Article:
At this point, Ramanan said students would work with the faculty to hammer out the student questions and the mechanism for analyzing and distributing the survey data.

“They were very receptive to the idea,” he said of the faculty. “I think most of the things they asked were nuts and bolts questions.”

Staley, Ramanan and last year’s student body president Jeremy Lao met with Faculty Senate leaders Thursday to discuss the project’s next step. Current president Adam Istvan said though he is not involved with the effort, he supports Ramanan and Staley’s efforts.

For their part, student leaders said this year marks the end of a long, but now successful, process for providing their peers with real information about courses.

“Very rarely do students get to see long-term projects proceed,” Staley said. “Nobody expected this two years ago – we’re very excited.”

Moving forward

Regardless of the strong student and administration support, the current proposal must ultimately win faculty approval – and faculty leaders say that appears more possible than ever.

John Robinson, last year’s Faculty Senate chair and current Faculty Affairs chair, said the current student review proposal resolves a key flaw in the old plan.

“The real purpose of TCEs is two-fold – to help the teacher become a better teacher … and the second is normative,” he said in reference TCE use in tenure and promotion. “The best thing to do is to separate those two sets of interests.”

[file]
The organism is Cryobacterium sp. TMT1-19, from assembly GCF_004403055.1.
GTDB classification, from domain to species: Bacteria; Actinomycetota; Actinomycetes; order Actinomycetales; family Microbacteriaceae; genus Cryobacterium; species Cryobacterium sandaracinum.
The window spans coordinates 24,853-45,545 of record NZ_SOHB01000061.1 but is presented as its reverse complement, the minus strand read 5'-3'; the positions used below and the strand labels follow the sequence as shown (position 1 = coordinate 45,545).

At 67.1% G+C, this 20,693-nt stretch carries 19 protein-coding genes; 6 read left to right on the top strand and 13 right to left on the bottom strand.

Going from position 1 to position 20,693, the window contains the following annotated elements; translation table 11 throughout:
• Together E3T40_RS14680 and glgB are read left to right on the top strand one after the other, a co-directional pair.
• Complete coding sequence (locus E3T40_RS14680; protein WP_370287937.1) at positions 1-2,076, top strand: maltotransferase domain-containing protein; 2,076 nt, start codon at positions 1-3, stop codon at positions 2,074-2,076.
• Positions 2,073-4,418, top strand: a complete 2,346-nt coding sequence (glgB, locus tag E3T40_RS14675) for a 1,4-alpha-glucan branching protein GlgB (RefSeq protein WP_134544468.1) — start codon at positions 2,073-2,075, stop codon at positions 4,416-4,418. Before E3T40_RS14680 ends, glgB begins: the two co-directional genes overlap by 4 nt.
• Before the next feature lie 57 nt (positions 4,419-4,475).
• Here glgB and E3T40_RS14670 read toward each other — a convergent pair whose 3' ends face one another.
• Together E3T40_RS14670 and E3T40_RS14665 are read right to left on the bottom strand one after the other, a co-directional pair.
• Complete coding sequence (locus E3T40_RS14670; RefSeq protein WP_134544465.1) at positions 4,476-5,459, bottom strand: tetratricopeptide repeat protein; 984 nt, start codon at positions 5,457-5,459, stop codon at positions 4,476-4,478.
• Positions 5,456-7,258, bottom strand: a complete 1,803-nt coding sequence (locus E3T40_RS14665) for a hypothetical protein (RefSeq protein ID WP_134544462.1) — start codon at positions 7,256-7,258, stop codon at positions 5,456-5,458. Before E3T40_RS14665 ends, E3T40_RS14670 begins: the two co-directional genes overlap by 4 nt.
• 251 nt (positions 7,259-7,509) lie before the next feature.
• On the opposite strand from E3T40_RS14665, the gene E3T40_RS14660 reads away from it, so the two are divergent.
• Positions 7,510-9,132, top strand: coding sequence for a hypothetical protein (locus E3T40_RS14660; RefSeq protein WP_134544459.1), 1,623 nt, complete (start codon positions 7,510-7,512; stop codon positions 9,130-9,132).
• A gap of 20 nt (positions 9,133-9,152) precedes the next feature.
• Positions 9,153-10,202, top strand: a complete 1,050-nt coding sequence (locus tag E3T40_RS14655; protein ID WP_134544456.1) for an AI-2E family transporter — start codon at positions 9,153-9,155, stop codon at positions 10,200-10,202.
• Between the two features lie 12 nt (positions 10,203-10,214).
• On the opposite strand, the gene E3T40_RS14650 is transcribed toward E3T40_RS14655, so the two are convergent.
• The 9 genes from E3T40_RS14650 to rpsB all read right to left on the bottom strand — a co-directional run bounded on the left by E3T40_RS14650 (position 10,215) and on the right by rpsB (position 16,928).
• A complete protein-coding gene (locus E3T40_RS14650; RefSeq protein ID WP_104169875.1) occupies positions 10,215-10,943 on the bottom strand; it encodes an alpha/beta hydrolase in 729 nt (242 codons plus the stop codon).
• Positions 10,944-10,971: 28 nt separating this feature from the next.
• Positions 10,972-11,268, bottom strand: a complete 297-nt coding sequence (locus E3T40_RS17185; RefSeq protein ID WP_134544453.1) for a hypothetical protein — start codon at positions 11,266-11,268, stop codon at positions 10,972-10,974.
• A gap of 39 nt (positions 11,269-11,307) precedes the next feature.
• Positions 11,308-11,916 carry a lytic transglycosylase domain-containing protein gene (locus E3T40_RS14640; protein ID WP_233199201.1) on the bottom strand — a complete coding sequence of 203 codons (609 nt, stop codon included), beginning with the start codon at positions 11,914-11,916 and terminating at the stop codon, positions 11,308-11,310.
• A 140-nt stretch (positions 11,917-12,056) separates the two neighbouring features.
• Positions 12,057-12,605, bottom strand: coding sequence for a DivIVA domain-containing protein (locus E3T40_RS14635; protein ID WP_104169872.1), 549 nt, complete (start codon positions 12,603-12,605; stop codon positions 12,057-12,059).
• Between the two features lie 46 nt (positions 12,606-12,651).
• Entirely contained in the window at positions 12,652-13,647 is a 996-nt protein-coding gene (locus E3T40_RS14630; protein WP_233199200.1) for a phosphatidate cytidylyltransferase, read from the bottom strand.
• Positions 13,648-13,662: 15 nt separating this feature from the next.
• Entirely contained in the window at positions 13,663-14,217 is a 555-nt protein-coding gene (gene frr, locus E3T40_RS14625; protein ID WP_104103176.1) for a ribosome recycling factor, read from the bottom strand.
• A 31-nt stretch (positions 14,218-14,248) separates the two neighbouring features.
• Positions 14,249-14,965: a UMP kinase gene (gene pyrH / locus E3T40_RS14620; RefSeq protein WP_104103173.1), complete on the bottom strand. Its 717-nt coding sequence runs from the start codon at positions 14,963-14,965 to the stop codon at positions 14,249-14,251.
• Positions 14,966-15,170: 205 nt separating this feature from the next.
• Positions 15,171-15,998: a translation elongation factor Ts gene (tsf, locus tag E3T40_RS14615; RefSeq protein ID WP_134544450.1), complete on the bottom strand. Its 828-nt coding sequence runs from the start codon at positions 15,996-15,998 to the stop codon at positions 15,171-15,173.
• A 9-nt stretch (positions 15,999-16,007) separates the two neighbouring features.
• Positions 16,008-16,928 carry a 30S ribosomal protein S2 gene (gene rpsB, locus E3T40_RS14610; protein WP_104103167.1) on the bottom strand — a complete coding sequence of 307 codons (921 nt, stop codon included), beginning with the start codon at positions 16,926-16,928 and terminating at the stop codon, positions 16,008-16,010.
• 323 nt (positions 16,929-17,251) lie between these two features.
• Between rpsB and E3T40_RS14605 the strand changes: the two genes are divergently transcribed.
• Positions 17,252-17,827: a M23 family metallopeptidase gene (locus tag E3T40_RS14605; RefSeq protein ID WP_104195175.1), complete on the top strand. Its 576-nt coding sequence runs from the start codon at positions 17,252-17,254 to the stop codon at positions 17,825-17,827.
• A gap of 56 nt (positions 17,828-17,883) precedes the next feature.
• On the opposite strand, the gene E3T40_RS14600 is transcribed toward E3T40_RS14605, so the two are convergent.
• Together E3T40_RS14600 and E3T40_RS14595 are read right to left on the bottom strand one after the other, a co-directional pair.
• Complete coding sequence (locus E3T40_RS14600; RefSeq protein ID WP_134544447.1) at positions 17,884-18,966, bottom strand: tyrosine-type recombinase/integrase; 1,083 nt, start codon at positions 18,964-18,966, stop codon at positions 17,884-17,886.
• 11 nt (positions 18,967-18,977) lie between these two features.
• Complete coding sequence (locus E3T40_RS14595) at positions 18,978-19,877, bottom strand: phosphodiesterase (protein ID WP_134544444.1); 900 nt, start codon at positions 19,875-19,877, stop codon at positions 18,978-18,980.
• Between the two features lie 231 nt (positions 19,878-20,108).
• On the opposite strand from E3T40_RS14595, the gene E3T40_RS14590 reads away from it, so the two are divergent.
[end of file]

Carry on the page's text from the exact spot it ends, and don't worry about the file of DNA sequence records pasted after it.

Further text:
According to Robinson, the new proposal promises to do just that.”All we’ve got to do now is fine-tune it,” he said. “I think Dennis [Jacobs] has hit upon the idea of a solution.”

In addition to the revamped proposal, faculty leaders also credited improved dialogue between students, the administration and themselves for this year’s difference.

“I think we’re embarking on much more of a dialogue between Faculty Senate and student government. … I think these more interactive discussions are going to be very helpful,” Faculty Senate chair Seth Brown said.

But both Robinson and Jacobs cautioned that students and faculty would need to resolve issues such as the survey questions themselves and exactly who would have access and how before the project takes physical form. In particular, technical aspects must be harmonized with the University’s computer network.

“Details are going to matter,” Brown said.

Students, faculty and Jacobs said the earliest the program might be ready would be for the Fall 2005 semester. But for now, a spirit of cooperation prevails.

“I’m very optimistic that something can be worked out,” Brown said.